108

I am using nginx/0.7.68, running on CentOS, with the following configuration:

server {
    listen       80;
    server_name ***;
    index index.html index.htm index.php default.html default.htm default.php;

    location / {
            root   /***;
            proxy_pass   http://***:8888;
            index  index.html index.htm;
    }
    # where *** is my variables

The proxy_pass is to a DNS record whose IP changes frequently. Nginx caches the outdated IP address, resulting in a request to the wrong IP address.

How can I stop nginx from caching the IP address, when it is outdated?

4

6 Answers 6

10

It's an intriguing question and AFAIK that's not going to work well. You can try to use the upstream module and use the directives for failover to see if it works as a hack.

2018 edit: a lot of things changed. Check the answer by @ohaal to get real information about this.

4
  • 1
    surprisingly when i changed to upstream, everything worked as expected. I'll then mark this as correct answer
    – xiamx
    Feb 27, 2011 at 22:20
  • 1
    According to the documentation, there's a special upstream server flag resolve that's only available in the commercial version (see nginx.org/en/docs/http/ngx_http_upstream_module.html#server)
    – omribahumi
    Jul 19, 2015 at 13:48
  • 1
    @gansbrest that site seems to be some kind of spammy site? i'd ask that you remove your response.
    – chizou
    Jun 28, 2018 at 0:02
  • It's a shame that in 2020 the upstream module still doesn't fix this issue. Resolving the address once and using that forever is useless.
    – Phil
    Sep 3, 2020 at 8:23
161

Accepted answer didn't work for me on nginx/1.4.2.

Using a variable in proxy_pass forces re-resolution of the DNS names because NGINX treats variables differently to static configuration. From the NGINX proxy_pass documentation:

Parameter value can contain variables. In this case, if an address is specified as a domain name, the name is searched among the described server groups, and, if not found, is determined using a resolver.

For example:

server {
    ...
    resolver 127.0.0.1;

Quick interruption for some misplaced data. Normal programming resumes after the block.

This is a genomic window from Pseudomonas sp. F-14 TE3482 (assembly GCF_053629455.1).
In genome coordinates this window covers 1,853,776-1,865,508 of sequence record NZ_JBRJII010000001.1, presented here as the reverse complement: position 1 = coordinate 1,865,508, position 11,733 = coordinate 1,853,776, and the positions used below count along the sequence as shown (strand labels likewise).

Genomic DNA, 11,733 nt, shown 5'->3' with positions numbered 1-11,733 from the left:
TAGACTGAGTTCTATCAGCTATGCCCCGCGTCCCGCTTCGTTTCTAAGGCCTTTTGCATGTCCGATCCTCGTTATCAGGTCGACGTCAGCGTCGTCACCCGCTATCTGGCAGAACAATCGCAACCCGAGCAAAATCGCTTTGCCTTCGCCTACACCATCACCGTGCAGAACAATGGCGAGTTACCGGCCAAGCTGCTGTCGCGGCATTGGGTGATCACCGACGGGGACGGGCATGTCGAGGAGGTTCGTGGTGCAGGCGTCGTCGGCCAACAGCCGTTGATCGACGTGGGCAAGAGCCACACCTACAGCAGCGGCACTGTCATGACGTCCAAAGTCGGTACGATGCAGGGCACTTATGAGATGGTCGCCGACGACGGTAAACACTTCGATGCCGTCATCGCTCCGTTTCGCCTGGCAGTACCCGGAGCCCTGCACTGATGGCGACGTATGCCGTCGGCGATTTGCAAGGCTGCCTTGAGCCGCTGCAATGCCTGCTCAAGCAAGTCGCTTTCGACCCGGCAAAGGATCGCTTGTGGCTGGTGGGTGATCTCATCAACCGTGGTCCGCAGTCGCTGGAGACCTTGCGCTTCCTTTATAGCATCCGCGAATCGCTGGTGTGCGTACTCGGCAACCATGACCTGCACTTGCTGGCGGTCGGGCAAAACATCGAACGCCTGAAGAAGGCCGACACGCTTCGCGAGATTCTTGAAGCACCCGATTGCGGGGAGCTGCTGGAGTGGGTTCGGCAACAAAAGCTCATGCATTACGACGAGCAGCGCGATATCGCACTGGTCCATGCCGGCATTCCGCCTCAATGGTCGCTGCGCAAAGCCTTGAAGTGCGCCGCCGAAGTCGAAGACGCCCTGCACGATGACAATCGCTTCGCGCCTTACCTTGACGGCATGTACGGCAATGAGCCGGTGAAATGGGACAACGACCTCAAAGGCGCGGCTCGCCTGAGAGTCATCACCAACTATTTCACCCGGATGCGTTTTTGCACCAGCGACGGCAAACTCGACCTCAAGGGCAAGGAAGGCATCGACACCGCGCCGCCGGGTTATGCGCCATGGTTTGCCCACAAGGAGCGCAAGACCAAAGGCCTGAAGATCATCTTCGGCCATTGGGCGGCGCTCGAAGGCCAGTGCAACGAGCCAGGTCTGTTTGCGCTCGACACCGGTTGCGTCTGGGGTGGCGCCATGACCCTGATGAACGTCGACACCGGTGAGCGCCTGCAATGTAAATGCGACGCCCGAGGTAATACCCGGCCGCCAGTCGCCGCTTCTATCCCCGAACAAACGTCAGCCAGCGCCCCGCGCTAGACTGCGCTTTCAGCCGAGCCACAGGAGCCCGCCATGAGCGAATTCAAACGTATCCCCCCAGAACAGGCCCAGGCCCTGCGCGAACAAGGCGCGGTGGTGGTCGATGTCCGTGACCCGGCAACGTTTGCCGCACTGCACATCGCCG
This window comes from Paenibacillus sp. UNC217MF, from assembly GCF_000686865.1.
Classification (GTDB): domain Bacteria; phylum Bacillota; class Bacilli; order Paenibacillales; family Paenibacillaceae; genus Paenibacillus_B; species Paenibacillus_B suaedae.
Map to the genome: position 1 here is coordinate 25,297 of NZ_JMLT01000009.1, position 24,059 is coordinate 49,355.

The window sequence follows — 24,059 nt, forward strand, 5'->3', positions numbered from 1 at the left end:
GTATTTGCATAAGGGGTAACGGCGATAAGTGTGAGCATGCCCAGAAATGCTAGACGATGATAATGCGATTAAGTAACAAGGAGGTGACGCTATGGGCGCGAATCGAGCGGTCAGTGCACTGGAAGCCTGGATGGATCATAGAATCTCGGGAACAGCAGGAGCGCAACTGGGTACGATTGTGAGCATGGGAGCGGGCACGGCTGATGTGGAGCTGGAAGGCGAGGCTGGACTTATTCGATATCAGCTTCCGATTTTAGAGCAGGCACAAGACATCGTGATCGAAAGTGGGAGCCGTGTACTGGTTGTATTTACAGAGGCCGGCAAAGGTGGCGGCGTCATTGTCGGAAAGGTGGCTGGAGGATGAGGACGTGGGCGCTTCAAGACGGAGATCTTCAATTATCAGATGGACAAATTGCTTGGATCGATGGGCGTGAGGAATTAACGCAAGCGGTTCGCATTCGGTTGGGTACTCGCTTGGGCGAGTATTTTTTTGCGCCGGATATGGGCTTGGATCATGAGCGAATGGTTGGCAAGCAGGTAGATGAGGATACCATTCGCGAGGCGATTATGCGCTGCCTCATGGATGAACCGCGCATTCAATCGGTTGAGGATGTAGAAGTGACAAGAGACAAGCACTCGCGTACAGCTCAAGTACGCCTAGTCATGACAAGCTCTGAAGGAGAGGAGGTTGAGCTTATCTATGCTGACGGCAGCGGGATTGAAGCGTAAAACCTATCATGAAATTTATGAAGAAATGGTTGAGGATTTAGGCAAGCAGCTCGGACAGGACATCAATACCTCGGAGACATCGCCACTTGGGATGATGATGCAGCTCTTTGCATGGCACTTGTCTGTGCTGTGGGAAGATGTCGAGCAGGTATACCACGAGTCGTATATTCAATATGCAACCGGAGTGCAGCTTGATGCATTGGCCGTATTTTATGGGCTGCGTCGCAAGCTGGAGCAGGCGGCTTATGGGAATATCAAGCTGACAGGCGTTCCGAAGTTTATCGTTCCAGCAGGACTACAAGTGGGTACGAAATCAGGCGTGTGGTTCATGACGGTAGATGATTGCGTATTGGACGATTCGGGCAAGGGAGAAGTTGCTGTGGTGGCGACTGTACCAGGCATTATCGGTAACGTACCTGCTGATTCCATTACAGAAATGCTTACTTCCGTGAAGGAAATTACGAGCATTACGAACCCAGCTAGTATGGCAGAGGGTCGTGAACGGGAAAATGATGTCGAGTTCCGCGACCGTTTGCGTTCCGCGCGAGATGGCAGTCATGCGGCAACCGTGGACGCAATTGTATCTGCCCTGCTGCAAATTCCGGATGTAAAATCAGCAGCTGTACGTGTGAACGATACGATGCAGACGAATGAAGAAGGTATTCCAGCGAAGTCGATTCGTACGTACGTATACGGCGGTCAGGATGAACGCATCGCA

set $backend "http://dynamic.example.com:80";
    proxy_pass $backend;
    ...
}

Note: A resolver (i.e. the name server to use) MUST be available and configured for this to work (and entries inside a /etc/hosts file won't be used in a lookup).

By default, version 1.1.9 or later versions of NGINX cache answers using the TTL value of a response and an optional valid parameter allows the cache time to be overridden:

resolver 127.0.0.1 [::1]:5353 valid=30s;

Before version 1.1.9, tuning of caching time was not possible, and nginx always cached answers for the duration of 5 minutes..

20
  • 24
    After spending most of my day on this - on Ubuntu 12.04 with nginx 1.1.19, set inside location doesn't work properly. Beware
    – omribahumi
    Jul 19, 2015 at 13:38
  • 15
    Note: for docker, it's DNS resolver resides at 127.0.0.11, so for development, I use this: resolver 127.0.0.11 [::1]:5353 valid=15s; Jun 1, 2018 at 11:18
  • 8
    Here's a really nasty gotcha that lost me over a day trying to debug: If you use a variable in the proxy_pass directive, the interpretation of the path changes. When you do this, the path of the original request is completely overridden and replaced by the path given in proxy_pass. You must use a proxy_pass without a path in the url in order to avoid this behaviour. Mar 2, 2020 at 1:02
  • 4
    I had to change it to set $backend "http://dynamic.example.com:80$request_uri";, otherwise the request path will be empty (as the comment above me also mentions)